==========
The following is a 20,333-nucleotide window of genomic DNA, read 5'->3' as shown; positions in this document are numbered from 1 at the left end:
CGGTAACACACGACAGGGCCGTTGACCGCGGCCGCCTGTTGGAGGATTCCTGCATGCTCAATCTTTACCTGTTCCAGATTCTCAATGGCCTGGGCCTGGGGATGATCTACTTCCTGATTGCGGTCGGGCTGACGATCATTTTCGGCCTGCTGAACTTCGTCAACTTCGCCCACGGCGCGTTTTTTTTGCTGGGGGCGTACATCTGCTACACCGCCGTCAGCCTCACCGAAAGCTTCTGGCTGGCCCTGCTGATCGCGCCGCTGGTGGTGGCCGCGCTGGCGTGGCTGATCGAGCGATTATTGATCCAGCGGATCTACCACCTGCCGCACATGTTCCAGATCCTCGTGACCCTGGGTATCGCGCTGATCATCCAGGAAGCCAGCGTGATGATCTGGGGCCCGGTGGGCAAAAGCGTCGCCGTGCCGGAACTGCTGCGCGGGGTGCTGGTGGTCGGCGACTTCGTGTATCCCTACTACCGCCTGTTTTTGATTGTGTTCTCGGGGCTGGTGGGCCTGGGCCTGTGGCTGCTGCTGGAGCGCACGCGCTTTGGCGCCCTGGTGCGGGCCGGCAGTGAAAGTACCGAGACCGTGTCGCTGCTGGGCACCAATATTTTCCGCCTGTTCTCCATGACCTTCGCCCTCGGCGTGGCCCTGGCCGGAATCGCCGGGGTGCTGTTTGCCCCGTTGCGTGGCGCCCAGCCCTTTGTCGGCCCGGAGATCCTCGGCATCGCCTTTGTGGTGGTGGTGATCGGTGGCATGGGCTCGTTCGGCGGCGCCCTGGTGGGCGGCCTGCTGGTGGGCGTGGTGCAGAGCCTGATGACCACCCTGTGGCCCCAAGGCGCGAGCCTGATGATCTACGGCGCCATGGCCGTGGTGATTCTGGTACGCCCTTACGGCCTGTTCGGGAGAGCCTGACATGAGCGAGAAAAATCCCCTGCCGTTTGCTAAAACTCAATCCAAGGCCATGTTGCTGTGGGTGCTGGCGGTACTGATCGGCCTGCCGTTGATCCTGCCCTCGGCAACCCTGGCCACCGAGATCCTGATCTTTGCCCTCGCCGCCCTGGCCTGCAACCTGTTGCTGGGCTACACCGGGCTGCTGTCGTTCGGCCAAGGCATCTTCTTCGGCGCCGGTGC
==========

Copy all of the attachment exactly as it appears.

The following is a 20,333-nucleotide window of genomic DNA, read 5'->3' as shown; positions in this document are numbered from 1 at the left end:
CGGTAACACACGACAGGGCCGTTGACCGCGGCCGCCTGTTGGAGGATTCCTGCATGCTCAATCTTTACCTGTTCCAGATTCTCAATGGCCTGGGCCTGGGGATGATCTACTTCCTGATTGCGGTCGGGCTGACGATCATTTTCGGCCTGCTGAACTTCGTCAACTTCGCCCACGGCGCGTTTTTTTTGCTGGGGGCGTACATCTGCTACACCGCCGTCAGCCTCACCGAAAGCTTCTGGCTGGCCCTGCTGATCGCGCCGCTGGTGGTGGCCGCGCTGGCGTGGCTGATCGAGCGATTATTGATCCAGCGGATCTACCACCTGCCGCACATGTTCCAGATCCTCGTGACCCTGGGTATCGCGCTGATCATCCAGGAAGCCAGCGTGATGATCTGGGGCCCGGTGGGCAAAAGCGTCGCCGTGCCGGAACTGCTGCGCGGGGTGCTGGTGGTCGGCGACTTCGTGTATCCCTACTACCGCCTGTTTTTGATTGTGTTCTCGGGGCTGGTGGGCCTGGGCCTGTGGCTGCTGCTGGAGCGCACGCGCTTTGGCGCCCTGGTGCGGGCCGGCAGTGAAAGTACCGAGACCGTGTCGCTGCTGGGCACCAATATTTTCCGCCTGTTCTCCATGACCTTCGCCCTCGGCGTGGCCCTGGCCGGAATCGCCGGGGTGCTGTTTGCCCCGTTGCGTGGCGCCCAGCCCTTTGTCGGCCCGGAGATCCTCGGCATCGCCTTTGTGGTGGTGGTGATCGGTGGCATGGGCTCGTTCGGCGGCGCCCTGGTGGGCGGCCTGCTGGTGGGCGTGGTGCAGAGCCTGATGACCACCCTGTGGCCCCAAGGCGCGAGCCTGATGATCTACGGCGCCATGGCCGTGGTGATTCTGGTACGCCCTTACGGCCTGTTCGGGAGAGCCTGACATGAGCGAGAAAAATCCCCTGCCGTTTGCTAAAACTCAATCCAAGGCCATGTTGCTGTGGGTGCTGGCGGTACTGATCGGCCTGCCGTTGATCCTGCCCTCGGCAACCCTGGCCACCGAGATCCTGATCTTTGCCCTCGCCGCCCTGGCCTGCAACCTGTTGCTGGGCTACACCGGGCTGCTGTCGTTCGGCCAAGGCATCTTCTTCGGCGCCGGTGC